I'm maintaining a legacy Fortran codebase that (to my eye) relies on undefined behavior. There's a module defined like this
module the_module private :: baz contains integer function foo(bar) type(my_type) :: bar ! my_type is defined elsewhere, and is a *large* data structure if (.not.baz(bar)) then foo = 0 return end if ! ... end function logical function baz(bar) type(my_type) :: bar type(my_type) :: previous_bar if (bar%field /= previous_bar%field) goto 10 ! ... 10 previous_bar = bar end function end module the_module
I understand that if a variable is initialized at declaration, it implies the
save attribute which retains the value between calls. The
baz function does not do that, nor does it explicitly have the
save attribute. Why, then, has the code been able to rely on
previous_bar containing the previous value passed into the function? The first time it's called,
previous_bar seems to have a zeroed out structure (
character variables are spaces, numeric values are all 0).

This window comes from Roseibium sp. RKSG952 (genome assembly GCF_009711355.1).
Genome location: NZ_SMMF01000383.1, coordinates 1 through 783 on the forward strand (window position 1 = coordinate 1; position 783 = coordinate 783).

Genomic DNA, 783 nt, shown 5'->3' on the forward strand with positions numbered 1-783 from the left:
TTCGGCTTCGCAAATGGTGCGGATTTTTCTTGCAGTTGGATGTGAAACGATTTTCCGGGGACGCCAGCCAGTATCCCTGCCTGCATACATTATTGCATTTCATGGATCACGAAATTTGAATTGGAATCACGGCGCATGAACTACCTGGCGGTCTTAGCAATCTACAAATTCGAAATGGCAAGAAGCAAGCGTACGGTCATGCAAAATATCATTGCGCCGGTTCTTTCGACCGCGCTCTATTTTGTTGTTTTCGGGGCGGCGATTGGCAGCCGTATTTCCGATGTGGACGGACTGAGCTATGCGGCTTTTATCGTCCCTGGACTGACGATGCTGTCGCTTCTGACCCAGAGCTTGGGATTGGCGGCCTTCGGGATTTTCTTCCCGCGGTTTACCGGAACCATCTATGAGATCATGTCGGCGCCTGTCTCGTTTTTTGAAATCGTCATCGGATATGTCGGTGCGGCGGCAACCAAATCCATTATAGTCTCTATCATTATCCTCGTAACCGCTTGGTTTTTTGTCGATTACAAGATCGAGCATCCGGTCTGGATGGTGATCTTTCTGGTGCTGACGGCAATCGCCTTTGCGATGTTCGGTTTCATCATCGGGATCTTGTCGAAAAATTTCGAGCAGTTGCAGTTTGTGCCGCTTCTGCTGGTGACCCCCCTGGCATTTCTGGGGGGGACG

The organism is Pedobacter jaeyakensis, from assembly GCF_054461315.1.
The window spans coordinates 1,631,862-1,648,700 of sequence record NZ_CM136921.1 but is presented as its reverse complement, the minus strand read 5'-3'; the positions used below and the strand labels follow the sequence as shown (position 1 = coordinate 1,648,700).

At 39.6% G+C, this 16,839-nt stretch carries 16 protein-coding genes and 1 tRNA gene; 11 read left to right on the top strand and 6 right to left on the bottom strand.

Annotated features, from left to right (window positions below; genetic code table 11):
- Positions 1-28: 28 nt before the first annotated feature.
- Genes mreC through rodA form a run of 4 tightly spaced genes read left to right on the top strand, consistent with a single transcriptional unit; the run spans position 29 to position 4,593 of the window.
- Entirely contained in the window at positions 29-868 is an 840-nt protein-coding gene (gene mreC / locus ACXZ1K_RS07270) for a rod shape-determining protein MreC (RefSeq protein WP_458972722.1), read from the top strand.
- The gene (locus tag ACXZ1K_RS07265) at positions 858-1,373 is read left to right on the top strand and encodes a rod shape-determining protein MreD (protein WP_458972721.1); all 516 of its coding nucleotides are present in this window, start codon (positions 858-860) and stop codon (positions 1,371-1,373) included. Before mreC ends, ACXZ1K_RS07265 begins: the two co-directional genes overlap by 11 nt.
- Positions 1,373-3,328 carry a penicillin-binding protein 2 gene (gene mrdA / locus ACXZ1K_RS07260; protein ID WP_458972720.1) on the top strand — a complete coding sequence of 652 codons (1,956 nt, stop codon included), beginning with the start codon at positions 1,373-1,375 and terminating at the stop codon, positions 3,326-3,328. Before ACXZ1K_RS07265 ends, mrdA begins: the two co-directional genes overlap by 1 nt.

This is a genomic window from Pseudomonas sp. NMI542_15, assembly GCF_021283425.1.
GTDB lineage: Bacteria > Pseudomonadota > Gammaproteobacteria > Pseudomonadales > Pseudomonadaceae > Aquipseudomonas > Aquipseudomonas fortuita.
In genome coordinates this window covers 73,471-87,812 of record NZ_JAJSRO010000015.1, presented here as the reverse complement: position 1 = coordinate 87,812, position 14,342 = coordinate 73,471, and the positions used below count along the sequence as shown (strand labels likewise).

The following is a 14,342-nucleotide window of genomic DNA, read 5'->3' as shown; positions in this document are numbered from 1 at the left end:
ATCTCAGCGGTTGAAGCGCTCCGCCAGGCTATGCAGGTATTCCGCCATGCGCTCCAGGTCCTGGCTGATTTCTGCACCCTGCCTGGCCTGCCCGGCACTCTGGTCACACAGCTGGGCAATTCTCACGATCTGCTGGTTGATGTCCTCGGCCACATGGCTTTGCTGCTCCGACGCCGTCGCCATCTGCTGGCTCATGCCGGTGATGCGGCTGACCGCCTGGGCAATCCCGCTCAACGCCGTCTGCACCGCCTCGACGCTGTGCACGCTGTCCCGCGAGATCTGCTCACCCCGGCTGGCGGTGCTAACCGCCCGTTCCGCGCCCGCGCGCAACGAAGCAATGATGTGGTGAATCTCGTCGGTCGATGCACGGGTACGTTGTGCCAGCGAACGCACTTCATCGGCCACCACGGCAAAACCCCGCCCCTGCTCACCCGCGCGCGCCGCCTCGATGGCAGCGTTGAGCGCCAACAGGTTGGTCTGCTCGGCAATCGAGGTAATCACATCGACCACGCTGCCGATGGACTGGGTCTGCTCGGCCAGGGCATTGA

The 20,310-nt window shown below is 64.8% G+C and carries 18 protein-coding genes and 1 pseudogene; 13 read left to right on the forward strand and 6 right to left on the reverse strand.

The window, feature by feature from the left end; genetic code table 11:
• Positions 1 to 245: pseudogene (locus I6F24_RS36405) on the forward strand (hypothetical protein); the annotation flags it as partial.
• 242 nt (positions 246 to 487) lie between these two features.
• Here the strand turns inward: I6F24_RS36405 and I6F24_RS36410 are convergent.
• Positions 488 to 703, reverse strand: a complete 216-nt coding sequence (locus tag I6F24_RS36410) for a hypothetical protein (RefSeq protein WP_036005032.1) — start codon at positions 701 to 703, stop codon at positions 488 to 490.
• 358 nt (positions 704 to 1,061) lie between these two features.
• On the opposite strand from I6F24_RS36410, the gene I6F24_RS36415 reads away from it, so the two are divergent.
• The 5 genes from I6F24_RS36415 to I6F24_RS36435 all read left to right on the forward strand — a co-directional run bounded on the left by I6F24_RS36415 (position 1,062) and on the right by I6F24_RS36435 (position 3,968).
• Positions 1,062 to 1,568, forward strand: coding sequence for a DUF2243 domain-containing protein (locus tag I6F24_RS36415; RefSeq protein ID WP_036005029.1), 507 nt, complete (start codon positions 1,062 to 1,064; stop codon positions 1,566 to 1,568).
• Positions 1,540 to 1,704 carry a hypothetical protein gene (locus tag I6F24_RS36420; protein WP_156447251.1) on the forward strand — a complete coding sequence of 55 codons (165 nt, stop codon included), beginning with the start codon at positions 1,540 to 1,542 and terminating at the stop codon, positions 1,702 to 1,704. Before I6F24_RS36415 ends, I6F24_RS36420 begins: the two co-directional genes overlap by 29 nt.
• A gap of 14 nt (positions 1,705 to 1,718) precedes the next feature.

My suspicion is that since
my_type is a large data structure, it's probably being stored statically in memory, and the author just got lucky that the compiler chose that. My other guess is something to do with the fact that
private (almost no other functions in this code base are
private). I'm using the Intel oneAPI legacy IFORT compiler.
You're absolutely right, this code relies on the fact that
previous_bar is statically allocated by the compiler, which is allowed but not required by the standard. Furthermore, even if this variable was
saved, the standard does not require the compilers to initialize it.
baz being private doesn't make any difference here. So, depending on the compiler, this code may work, or not work.
Note that with (coming) compilers that will conform to the F2023 standard, this code is even guaranteed to fail, as this revision will make all subroutines
recursive by default, thus requiring the compilers to NOT statically allocate the non-saved variables.